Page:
'The paintings have a vintage quality to them, these faces belong to the women of yesteryear, but somehow also to the women of today. There’s something authentic about these women, their honesty is communicated through their body language and facial expressions. I think that people can relate to them, and that's that’s why these series have been so well received. The clothing and jewellery elevate the beauty of the women, and make them more striking.'
The fascinating thing about these compelling depictions, says Namrata, is to realise that the women's faces in and of themselves are not 'conventionally' beautiful. 'Their beauty lies in their honesty and authenticity.'
A DAY IN THE STUDIO
Namrata takes us through her creative process.
'The first step is to decide on my subject. Sometimes this happens instantly, and sometimes not. Very often I get inspired by places I travel to, or someone’s work which leads to an idea. Once I have a subject, the next step is to figure out which medium I’d like to use.
The choice of medium depends on the subject and purpose of the artwork, for example for commercial illustrations (for clients) I generally choose to create digital illustrations as they are quicker to make, and client work is usually time-bound.
For personal work, I choose my medium based on the subject of the painting, although I most commonly use acrylic paints since I’m comfortable with them and love the aesthetic and quality of the medium. I also love working with oil pastels, I feel the medium has a lot of character and lends a raw, rough feel to the artwork. It’s such an underrated, under-used medium, I find it an absolute pleasure to work with.'
Namrata then goes through the all-important step of figuring out her colour palette. Then a digital sketch of the artwork is made. Once she is satisfied with the composition, she fills it in either by hand or digitally.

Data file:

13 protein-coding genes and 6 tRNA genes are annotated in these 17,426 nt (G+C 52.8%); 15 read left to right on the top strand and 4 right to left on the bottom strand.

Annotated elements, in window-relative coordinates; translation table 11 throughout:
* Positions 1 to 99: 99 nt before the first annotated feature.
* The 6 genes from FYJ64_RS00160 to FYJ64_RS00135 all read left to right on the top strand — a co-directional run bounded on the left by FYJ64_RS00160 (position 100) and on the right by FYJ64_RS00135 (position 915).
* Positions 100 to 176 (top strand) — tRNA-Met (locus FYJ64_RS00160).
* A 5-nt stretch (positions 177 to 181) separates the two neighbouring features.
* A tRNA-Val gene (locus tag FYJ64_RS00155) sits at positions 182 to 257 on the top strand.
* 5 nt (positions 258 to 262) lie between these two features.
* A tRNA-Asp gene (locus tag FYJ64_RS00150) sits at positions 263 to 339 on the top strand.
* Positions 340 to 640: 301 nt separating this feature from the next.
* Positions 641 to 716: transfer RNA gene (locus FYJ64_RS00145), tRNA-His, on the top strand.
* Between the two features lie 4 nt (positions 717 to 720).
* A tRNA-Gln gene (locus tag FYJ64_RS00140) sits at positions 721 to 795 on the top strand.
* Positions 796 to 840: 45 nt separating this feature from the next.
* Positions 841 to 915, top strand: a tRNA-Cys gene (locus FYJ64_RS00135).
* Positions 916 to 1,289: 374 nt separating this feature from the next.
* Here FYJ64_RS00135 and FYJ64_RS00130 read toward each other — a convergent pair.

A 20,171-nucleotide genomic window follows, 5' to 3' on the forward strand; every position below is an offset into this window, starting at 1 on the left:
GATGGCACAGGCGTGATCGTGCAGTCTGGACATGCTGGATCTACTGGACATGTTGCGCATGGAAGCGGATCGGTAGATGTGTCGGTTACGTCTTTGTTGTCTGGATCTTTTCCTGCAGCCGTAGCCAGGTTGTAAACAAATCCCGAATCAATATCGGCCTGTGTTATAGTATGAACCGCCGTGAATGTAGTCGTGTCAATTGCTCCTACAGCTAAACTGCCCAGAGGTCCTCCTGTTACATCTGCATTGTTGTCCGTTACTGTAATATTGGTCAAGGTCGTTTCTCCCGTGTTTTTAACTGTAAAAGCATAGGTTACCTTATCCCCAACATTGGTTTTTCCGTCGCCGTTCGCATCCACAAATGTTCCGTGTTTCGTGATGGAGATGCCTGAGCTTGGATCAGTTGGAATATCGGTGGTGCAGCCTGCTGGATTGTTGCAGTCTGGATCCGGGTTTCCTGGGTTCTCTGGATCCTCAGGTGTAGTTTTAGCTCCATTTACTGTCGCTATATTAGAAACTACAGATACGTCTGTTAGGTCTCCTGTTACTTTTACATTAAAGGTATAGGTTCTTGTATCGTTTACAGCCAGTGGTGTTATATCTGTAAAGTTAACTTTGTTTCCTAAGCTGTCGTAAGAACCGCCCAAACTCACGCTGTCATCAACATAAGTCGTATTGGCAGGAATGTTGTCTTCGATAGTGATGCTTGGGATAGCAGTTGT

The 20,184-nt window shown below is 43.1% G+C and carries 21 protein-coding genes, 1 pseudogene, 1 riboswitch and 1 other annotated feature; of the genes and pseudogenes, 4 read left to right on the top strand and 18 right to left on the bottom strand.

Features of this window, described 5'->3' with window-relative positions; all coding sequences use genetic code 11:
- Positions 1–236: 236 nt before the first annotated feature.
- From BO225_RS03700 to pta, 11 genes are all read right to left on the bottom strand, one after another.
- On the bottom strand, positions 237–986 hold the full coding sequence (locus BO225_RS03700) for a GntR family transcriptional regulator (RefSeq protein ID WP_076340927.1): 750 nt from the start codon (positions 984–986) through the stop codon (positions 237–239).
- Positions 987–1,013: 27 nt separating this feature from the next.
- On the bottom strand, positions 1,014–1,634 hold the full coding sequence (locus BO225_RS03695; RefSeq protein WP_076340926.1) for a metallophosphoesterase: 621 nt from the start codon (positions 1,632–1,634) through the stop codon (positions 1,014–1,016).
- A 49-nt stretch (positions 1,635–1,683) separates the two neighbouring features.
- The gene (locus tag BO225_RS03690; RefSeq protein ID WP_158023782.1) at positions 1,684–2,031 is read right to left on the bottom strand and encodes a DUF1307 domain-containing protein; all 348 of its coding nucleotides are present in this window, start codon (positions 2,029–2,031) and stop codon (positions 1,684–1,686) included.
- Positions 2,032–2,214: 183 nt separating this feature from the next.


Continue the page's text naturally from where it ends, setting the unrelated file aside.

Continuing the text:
INSPIRATION, INTUITION, INSTINCT
Intuition and instinct, says Namrata, play a colossal role in creating new perspectives, and re-inventing the wheel, which she feels is a crucial role of the artist.
Namrata cites French artist Henri Matisse in particular as being a huge influence. 'I love the use of textiles and colour in his paintings.'
Researching artists has led to important sources of inspiration for Namrata. Over the past year or so, she explains, having rediscovered the work of Matisse, through him, she stumbled upon the Fauvist art movement.
This refer to the work and style of les Fauves (French for "the wild beasts"), a group of early 20th-century modern artists whose spontaneous response to nature was expressed in bold, undisguised brushstrokes and high-keyed, vibrant colors. This resonated strongly with Namrata.
'What I love most about Fauvism is the instinctive, visceral quality of forms and colour. I really believe that art should be an interpretation of what one sees, rather than being an absolute imitation of reality.'
Namrata feels that art can be almost thought of as a 'personal language'.
REFLECTIONS ON THE FUTURE
Namrata credits time and experience with her growing development as an artist.
'While my mind has become more open and receptive to new ideas, I’ve also learnt to understand what works and what doesn’t. As a result, there is more depth, maturity and thoughtfulness in my work.'
Namrata isn't shy, either, in keeping up with the times. Three of her artworks are now available as limited edition NFTs on Terrain Art, a New Delhi based art gallery. And, of course, you'll find most of her beautiful pieces available as high-quality giclee prints on Canvas & Weaves, in a variety of sizes.
Indulge in beauty, colour and a touch of authentic feminine beauty. We promise you'll be mesmerised by Namrata Kumar's beautiful work.
'The works of Klee, Kandinsky, Andre Derrain, Raoul Dufy, Picasso, Matisse, Calder - the list goes on, are all examples of the artist expressing what they see using a combination of instinct and intelligence.
I am finding myself over time, more and more attracted to the use of vivid colours, and abstracted forms that are more expressive than representational. I also find myself drawn to the subjects chosen by the fauves, paintings of room interiors as well as abstract landscapes.'